In response to the creation of the vortex 136 and the application of the vacuum, the flaps (120 and 122) pivoted about the rod 119 thereby lifting the distal ends 124, 126, towards the second end 108 of the member 110. The tendency of the flaps 120, 122 to align themselves along the longitudinal axis of the member 110 is prevented by stopper 132 that is disposed between the flaps. In this position the flaps 120, 122 act as a baffle for preventing the vortex 136 straying from the periphery of the member 110 into the central area and thereby assists the exit of the liquid and cigarette butts included in the vortex, out of the opening 110.

In use, the vortex generation means (not shown) also refills the liquid in the second end of the member and injects a deodoriser into the member shortly after the contents of the receptacle have been evacuated. Upon cessation of the vortex the weighted distal ends cause the flaps 120, 122 to return to the position illustrated in FIG. 3.

An alternative embodiment of flaps is illustrated in FIGS. 8 and 9, where the flaps 120, 122, 123 are pivotally coupled to a mounting 140 that is affixed to the wall 131 of the cylindrical body member. Responsive to the creation of the vortex, the flaps 120, 122, 123 pivot upwardly about the mounting 140 to substantially align themselves along the longitudinal axis of the member 110.

The member 102 may have external aesthetic and functional features applied thereto, as illustrated in FIG. 10.

An alternative embodiment of a waste receptacle in accordance with the invention is described by reference to FIGS. 11 to 13. In this embodiment, the receptacle 200 comprises a main body member 200, of substantially the same construction set out above and a separate dividing member 202. At its upper region 204, the dividing member 202 is substantially cylindrical and has a diameter slightly less than the diameter of the body member 200. The lower region of the dividing member comprises an inwardly tapering conical portion 208 that extends from the upper region.

A cage member 205 is attached to the exterior of body member 200 by screws, for the purpose of displaying advertising or informational material on the receptacle 200. The material can be slotted into the cage member 205 and replaced as an when required.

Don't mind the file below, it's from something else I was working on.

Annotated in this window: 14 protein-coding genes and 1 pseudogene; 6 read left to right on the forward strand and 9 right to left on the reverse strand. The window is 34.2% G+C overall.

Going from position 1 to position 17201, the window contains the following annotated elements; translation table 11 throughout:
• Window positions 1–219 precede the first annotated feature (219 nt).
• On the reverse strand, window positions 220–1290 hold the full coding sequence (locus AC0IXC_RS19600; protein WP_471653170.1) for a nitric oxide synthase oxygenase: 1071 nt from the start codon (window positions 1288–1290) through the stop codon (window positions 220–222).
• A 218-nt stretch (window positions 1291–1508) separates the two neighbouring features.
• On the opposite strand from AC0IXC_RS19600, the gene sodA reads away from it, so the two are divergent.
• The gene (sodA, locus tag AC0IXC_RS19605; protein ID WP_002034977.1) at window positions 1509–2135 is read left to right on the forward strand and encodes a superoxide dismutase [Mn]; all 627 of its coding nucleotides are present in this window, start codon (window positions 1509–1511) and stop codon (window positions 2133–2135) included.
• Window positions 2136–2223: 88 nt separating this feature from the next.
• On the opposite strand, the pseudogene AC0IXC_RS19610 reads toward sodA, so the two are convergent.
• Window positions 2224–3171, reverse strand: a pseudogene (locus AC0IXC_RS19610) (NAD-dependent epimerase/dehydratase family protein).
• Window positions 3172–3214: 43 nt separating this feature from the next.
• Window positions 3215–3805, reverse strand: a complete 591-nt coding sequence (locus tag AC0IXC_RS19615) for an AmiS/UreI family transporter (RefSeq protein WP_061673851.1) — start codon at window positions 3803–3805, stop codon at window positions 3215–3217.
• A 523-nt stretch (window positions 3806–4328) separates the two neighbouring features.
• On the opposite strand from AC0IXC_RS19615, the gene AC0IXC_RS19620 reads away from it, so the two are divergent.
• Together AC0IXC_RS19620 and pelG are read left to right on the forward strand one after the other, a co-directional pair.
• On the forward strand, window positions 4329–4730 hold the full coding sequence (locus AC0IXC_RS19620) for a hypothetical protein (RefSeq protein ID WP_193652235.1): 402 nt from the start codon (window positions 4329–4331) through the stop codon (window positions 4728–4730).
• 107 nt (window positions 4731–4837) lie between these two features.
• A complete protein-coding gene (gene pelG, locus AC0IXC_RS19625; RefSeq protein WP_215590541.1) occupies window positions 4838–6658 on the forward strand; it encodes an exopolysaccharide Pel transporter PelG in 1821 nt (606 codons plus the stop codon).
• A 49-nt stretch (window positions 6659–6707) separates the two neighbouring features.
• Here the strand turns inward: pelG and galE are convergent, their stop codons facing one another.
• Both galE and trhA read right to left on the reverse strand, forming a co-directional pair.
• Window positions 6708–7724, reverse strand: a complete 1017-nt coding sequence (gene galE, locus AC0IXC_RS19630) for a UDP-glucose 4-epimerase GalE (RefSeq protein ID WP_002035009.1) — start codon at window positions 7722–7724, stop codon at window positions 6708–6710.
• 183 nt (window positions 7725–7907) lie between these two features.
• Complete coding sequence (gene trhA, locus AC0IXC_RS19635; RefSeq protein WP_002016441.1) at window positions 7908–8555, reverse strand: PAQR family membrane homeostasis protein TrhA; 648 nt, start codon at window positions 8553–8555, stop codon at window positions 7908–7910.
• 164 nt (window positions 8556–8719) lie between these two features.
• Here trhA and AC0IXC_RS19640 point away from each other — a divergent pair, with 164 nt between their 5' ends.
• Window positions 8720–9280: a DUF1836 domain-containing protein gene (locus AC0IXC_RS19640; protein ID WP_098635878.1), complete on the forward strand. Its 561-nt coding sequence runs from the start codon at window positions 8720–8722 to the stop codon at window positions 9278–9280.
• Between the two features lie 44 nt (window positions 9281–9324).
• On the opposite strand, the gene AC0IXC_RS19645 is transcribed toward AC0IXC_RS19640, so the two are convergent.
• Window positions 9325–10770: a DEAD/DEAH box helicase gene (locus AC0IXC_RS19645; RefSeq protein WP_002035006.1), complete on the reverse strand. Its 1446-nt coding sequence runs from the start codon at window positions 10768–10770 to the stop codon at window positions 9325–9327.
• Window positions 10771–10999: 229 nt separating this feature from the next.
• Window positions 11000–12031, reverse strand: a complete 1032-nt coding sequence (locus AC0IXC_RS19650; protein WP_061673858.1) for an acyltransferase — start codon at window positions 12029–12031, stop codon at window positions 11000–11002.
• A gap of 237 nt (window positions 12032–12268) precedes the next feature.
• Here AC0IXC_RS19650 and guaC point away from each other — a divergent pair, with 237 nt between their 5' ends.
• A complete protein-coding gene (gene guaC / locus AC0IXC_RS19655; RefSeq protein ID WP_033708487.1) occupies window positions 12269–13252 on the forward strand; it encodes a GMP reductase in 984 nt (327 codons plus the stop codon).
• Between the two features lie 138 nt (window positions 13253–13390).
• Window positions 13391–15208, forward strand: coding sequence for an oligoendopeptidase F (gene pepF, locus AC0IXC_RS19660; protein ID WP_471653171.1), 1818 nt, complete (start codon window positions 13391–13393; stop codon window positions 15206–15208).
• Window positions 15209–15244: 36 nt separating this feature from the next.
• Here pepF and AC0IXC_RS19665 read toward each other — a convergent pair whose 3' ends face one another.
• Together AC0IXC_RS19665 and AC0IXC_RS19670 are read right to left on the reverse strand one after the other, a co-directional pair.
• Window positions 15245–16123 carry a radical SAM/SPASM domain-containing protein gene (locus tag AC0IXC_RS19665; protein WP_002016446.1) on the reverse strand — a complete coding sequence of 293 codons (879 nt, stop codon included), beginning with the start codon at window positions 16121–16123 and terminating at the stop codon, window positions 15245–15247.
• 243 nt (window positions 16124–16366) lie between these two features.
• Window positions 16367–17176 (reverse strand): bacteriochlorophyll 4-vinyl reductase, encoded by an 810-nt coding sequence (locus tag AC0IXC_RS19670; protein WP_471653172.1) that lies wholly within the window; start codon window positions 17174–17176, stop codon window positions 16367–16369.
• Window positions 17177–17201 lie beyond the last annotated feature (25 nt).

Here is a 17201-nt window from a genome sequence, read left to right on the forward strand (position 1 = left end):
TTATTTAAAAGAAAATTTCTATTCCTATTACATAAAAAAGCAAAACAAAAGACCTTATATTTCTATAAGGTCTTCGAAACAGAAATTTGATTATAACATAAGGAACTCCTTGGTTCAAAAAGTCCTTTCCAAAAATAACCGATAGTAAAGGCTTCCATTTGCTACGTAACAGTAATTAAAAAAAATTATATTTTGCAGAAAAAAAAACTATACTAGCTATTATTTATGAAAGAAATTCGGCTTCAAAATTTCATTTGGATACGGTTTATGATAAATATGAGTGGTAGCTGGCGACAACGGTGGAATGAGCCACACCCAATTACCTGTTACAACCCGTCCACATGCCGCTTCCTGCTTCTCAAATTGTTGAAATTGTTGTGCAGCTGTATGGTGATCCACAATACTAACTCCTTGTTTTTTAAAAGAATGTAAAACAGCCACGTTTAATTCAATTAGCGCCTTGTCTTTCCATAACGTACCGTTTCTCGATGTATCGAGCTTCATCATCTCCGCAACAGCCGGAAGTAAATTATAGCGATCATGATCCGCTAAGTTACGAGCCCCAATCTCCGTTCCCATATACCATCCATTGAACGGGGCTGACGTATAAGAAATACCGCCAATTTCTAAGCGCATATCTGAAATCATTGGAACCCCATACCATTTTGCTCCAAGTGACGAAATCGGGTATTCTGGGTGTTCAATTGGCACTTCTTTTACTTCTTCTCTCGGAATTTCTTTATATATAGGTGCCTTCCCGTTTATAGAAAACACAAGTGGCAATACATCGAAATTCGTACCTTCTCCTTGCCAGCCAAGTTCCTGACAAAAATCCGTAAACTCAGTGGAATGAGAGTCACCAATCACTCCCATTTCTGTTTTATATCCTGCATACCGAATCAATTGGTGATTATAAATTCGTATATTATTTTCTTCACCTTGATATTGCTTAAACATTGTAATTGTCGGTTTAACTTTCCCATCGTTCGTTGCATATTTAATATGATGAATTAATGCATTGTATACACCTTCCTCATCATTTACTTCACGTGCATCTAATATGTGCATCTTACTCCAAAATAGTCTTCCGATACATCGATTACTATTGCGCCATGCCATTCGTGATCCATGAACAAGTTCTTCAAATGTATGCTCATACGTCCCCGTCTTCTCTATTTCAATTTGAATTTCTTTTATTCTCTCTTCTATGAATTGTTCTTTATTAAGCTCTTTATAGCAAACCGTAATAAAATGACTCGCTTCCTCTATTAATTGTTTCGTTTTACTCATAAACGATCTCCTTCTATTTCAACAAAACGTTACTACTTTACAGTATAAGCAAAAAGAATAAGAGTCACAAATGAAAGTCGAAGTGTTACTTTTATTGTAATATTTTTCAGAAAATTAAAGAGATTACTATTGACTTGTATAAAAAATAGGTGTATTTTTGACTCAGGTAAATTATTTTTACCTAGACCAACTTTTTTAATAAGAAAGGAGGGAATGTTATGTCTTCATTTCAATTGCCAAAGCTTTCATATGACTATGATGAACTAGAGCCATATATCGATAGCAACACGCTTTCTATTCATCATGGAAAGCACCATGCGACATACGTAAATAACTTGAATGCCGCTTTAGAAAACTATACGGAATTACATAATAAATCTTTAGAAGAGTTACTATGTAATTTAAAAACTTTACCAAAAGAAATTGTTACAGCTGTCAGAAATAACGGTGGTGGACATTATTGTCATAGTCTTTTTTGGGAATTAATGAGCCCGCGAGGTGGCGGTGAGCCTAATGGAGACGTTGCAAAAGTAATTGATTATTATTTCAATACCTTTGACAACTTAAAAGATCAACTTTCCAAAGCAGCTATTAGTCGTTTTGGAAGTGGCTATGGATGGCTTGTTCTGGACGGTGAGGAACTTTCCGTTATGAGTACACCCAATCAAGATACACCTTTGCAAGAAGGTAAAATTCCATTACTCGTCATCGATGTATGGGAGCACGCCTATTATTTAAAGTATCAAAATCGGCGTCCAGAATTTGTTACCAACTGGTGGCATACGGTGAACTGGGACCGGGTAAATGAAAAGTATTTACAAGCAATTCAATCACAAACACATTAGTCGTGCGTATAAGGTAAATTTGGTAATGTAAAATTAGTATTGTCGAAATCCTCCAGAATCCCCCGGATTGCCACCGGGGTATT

When the dividing member 202 is inserted into the body member 200 (FIG. 13), by simply dropping the dividing member 202 into the mouth of the body member 200, the cylindrical portion of the dividing member 202 fits tightly into the body member 200, with the conical portion 208 dividing the receptacle into a first (outer) chamber 210, formed by the outer wall of the of the dividing member and the inner wall of the body member, and a second (inner) chamber 211, formed by the dividing member 202.

An inlet 212 in the form of three offset rows of circumferentially spaced holes provides a fluid connection between the external atmosphere and the first chamber 210. The base of the dividing member has a series of “mousehole” shaped sections 216 removed therefrom, to provide a second fluid connection, between the outer 210 and inner 211 chambers.

As described above, it has been found useful to provide a volume of liquid, 214 such as water with a deodorising element into the receptacle 200. The liquid 214, acts to not only extinguish cigarette butts placed into the receptacle, but also assists in emptying the receptacle by vacuum suction, as is now described.

To empty the receptacle, a vacuum device (not shown) makes a sealing connection to the mouth of the receptacle 218 and a suction force is applied. The suction force causes the liquid 214, along with any cigarette butts or other waste entrained therewith to be drawn upwardly (arrow A) through the inner chamber 211. The suction force and the moving liquid with entrained waste also causes atmospheric air to enter the outer chamber 210 through the inlets 212 (arrow B). Once in the outer chamber 210, the suction force continues to draw the air through the mouse holes 216 and into the inner chamber 212 (arrow C).

When the air negotiates the constriction posed by the mouse holes 216, a venturi effect is created, causing the velocity of the air to increase as it enters the inner chamber 211. This volume of fast moving air, adds to the suction force to allow the liquid and any waste entrained therewith, to be quickly and efficiently emptied. The inventor has found that a single receptacle can be emptied using only a moderate suction force, in around 4 seconds.

Modifications and improvements to the invention will be readily apparent to those skilled in the art. Such modifications and improvements are intended to be within the scope of this invention.